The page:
August 2016

In this months edition of G&G’s news letter, lets talk about the increase in OSHA fines. For the first time in 25 years, OSHA fines are increasing. The Bipartisan Budget Bill signed by President Obama on November 2, 2015, requires OSHA to raise its penalties. Since 1990, OSHA has been specifically exempted from a law that required federal agencies to raise their fines to keep pace with inflation. That exemption was eliminated in the 2015 budget bill.

The law now requires OSHA to implement an initial penalty “catch-up adjustment,” which must be in place by August 1, 2016. The catch-up adjustment is tied to the percentage difference between the October 2015 and October 1990 Consumer Price Index, which is forecasted to be approximately 80 percent. This means the current maximum fine for a Repeat or Willful violation could grow from $70,000 to as much as $125,000 for each violation. Similarly, the maximum penalty for a serious violation could be increased from $7,000 to $12,500 for each violation.

OSHA is required to pass an interim final rule making to finalize the catch-up adjustment. However, the budget bill provides for the increase be issued as an interim final rule.  This means that OSHA does not have to issue a proposed rule, which would be subject to a public notice and comment period before finalized. Instead, the rule will become effective immediately.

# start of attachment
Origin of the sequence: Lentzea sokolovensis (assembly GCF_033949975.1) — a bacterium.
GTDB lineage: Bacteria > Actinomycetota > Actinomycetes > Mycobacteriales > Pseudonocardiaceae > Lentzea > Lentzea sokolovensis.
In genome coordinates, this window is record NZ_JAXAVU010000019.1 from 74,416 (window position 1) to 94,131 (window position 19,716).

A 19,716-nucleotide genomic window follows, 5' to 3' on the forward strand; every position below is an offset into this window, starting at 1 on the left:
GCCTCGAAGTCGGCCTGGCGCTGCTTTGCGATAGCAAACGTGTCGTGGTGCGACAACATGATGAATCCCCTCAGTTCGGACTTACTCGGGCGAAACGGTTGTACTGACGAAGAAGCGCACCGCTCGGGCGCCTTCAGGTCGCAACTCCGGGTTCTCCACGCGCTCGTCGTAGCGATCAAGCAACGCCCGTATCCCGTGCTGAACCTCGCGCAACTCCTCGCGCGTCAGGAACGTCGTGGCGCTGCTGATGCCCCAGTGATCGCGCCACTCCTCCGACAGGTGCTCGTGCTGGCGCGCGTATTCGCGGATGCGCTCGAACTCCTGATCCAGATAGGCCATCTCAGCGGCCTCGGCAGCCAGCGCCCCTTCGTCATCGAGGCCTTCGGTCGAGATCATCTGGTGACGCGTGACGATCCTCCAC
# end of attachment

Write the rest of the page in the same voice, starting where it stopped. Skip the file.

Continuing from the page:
OSHA does have the option to implement a lower catch up adjustment than the maximum allowable if (1) the agency determines increasing penalties by the maximum amount would have a “negative economic impact” or the “social costs” of the increase outweigh the benefits, and (2) the Office of Management and Budget agrees with the agency’s determination.  However, because the Assistant Secretary of Labor for OSHA, Dr. David Michaels, has been a vocal proponent of increased penalties, it is likely that OSHA will implement the maximum increase. In addition, the new law specifies that a lesser penalty must go through full notice and comment rule making   Full rulemaking would delay OSHA from increasing fines, making it less likely that the agency will institute a lesser penalty.

OSHA is required to announce the initial increased penalty amounts by July 1, 2016, with the changes taking effect by August 1, 2016.  After that, OSHA will be required to implement annual cost of living increases by January 15 of each year, with the adjustment tied to the year over year percentage increase in the Consumer Price Index.

Employers should be aware that state-plan OSHA states, including Minnesota and Iowa, will be required to adjust their state penalties so that they at least match those imposed under the federal standards. To best protect against potential exposure to the new penalties, employers should conduct internal audits to determine their compliance with OSHA standards.

With all this said, my best recommendation to eliminate potential fines are. Remain or become proactive within your companies safety program, train employees on hazard recognition, Identify and eliminate hazards prior to starting new projects, address safety hazards and concerns with existing projects, conduct weekly safety audits at minimum, to address day to day activities.